[Outlook]University bluesMuch attention has been given to the fact that the College of Engineering at Seoul National University was recently unable to hire any new faculty although it announced the seven open positions.
The public’s response has ranged from those simply curious about why it is difficult to fill a Seoul National University professorship, which is known to be prestigious, to those concerned about the future of engineering education at universities in Korea.
The faculty search at SNU received media attention because it was striking that the college was unable to hire anyone. In reality, however, SNU has frequently been unable to recruit new faculty members for the past several years.
The College of Natural Science, for example, offered three professorships last semester, yet could fill only one.
This is not an isolated incident.
Why has it been difficult recently to fill faculty positions at SNU?
First, we must consider the point that the standards for becoming a professor have gone up.
As Korea’s universities try to make global names for themselves, they want to hire professors whose academic competence is on a global level. This raises the standard for appointment.
Especially in the engineering field, where comparison to overseas universities is easier than in other disciplines, schools need scholars who have the career and research abilities that world universities demand.
The trouble is that for high-class brains whose competence has reached a global level, Korean universities are not an attractive place to work.
Even SNU, the most respected university of Korea, has inferior research capacities when compared to universities in other advanced countries.
In addition, the educational environment for the children of would-be professors and other socio-economic conditions are not exciting enough to lure global talents to the Land of the Morning Calm.
Moreover, the brilliant students that our universities used to be proud of do not make such a difference anymore. These days they either avoid studying natural science and engineering or go abroad early in their lives for education.
Besides patriotism and blood relations, they have very few reasons to come back.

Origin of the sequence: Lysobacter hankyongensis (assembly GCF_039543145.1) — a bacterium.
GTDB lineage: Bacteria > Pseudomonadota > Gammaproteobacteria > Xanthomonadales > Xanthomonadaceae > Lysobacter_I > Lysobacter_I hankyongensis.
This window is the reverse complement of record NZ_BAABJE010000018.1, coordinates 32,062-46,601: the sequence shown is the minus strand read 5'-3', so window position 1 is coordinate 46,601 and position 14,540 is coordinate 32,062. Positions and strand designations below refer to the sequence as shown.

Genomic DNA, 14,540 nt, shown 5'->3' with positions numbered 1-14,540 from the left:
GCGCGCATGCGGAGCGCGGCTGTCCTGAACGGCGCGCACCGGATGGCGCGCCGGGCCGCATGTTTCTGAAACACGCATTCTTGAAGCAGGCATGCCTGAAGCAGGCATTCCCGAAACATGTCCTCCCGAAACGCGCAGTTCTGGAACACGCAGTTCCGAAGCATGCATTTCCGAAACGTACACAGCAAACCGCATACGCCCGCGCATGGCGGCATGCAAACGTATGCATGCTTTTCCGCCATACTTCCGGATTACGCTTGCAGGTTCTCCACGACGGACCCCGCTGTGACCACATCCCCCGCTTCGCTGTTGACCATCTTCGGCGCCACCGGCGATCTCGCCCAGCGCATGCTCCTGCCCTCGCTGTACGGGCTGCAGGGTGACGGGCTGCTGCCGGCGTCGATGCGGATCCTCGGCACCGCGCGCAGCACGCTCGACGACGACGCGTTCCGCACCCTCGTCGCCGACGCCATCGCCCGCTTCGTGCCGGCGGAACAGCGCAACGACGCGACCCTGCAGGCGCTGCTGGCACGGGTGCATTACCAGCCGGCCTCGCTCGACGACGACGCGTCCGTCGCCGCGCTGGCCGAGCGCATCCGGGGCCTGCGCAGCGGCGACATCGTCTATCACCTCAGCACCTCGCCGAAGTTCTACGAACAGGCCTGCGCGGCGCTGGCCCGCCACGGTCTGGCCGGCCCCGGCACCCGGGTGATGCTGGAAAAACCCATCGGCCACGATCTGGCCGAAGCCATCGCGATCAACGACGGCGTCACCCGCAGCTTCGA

Now that highly qualified intellectuals turn down even the most prestigious university in Korea, Korean universities face a grave danger.
Universities have long lost talented students to overseas academic institutions because of study immigration for secondary education.
The trouble finding qualified faculty members is now an additional hardship.
Human resources are a university’s first and foremost asset. Without outstanding students and professors, one can expect to neither provide a good education nor distinguished research achievements.
In the 21st century knowledge-based society where universities take the lead in national competitiveness, it is a great loss for the country, as well as for the universities themselves, that our academic institutions are becoming less competitive when trying to attract first-rate brains.
A country that cannot educate its own pool of qualified citizens will not be able to develop into an advanced country either.
Blame for the brain drain can be assigned to many areas, such as the government’s education policies, which are driven toward equalization, and general educational circles, which have remained ignorant of international trends in education.
Aside from those reasons, however, the direct responsibility lies with universities, and they should be the ones to proactively search for a solution.
Above all, universities must provide a supportive environment for research and study to first-rate researchers.
Enforcing downward egalitarianism in education should be vigorously resisted in the institutions and cultures of universities. Instead they must install a merit system that rewards individual achievements and capabilities.
A proactive approach that seeks out able scholars is also required of universities.
In the case of U.S. universities, one of the important tasks of the dean of a college is to search for aspiring young scholars at academic conferences.
The school should find ways to recruit qualified academic professionals, for instance, introducing special hiring systems for exceptional individuals.
Student education should also receive more attention than it does now.
So-called first rate universities in Korea have been in fact negligent in their selection and education of students because they have been able to easily recruit qualified students thus far.
However, it is no longer possible to compete with foreign universities simply by having a domestic brand name.
Universities must compete based on the quality of education they provide.
Now that academic institutions are more than ever competing worldwide to recruit outstanding students, Korean universities should elevate the quality of the education they offer and attract distinguished minds to domestic institutions.
Unless such reforms succeed, our universities, and the country as a whole, will never be able to leap to the next stage of development.
*The writer is the dean of the College of Natural Science at Seoul National University. Translation by the JoongAng Daily staff
By Oh Se-jung